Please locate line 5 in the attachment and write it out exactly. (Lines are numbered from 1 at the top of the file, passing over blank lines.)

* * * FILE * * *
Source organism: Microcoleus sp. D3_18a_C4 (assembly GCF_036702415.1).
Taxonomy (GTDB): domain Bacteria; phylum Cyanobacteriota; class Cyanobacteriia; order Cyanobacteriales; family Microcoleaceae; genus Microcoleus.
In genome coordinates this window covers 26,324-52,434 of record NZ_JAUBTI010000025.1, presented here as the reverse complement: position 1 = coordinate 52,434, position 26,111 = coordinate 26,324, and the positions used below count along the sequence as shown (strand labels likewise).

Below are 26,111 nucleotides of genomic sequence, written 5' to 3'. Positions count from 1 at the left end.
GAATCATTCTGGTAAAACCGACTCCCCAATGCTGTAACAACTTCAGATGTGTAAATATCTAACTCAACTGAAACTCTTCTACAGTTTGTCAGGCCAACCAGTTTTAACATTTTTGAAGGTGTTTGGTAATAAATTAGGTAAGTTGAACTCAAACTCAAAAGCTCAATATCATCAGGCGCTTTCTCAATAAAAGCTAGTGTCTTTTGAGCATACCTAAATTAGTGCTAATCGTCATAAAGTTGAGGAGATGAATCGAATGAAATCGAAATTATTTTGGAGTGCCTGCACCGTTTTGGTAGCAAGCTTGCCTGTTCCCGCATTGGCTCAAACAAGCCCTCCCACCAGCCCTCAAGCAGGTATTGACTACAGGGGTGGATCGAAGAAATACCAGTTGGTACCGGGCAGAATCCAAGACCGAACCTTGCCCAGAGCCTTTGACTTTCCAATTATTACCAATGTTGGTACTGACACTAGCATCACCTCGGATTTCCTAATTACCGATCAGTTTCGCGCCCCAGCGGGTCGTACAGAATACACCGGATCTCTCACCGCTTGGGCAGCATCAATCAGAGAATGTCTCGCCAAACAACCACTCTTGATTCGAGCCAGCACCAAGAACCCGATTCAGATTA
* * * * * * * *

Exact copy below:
GAATCATTCTGGTAAAACCGACTCCCCAATGCTGTAACAACTTCAGATGTGTAAATATCTAACTCAACTGAAACTCTTCTACAGTTTGTCAGGCCAACCAGTTTTAACATTTTTGAAGGTGTTTGGTAATAAATTAGGTAAGTTGAACTCAAACTCAAAAGCTCAATATCATCAGGCGCTTTCTCAATAAAAGCTAGTGTCTTTTGAGCATACCTAAATTAGTGCTAATCGTCATAAAGTTGAGGAGATGAATCGAATGAAATCGAAATTATTTTGGAGTGCCTGCACCGTTTTGGTAGCAAGCTTGCCTGTTCCCGCATTGGCTCAAACAAGCCCTCCCACCAGCCCTCAAGCAGGTATTGACTACAGGGGTGGATCGAAGAAATACCAGTTGGTACCGGGCAGAATCCAAGACCGAACCTTGCCCAGAGCCTTTGACTTTCCAATTATTACCAATGTTGGTACTGACACTAGCATCACCTCGGATTTCCTAATTACCGATCAGTTTCGCGCCCCAGCGGGTCGTACAGAATACACCGGATCTCTCACCGCTTGGGCAGCATCAATCAGAGAATGTCTCGCCAAACAACCACTCTTGATTCGAGCCAGCACCAAGAACCCGATTCAGATTA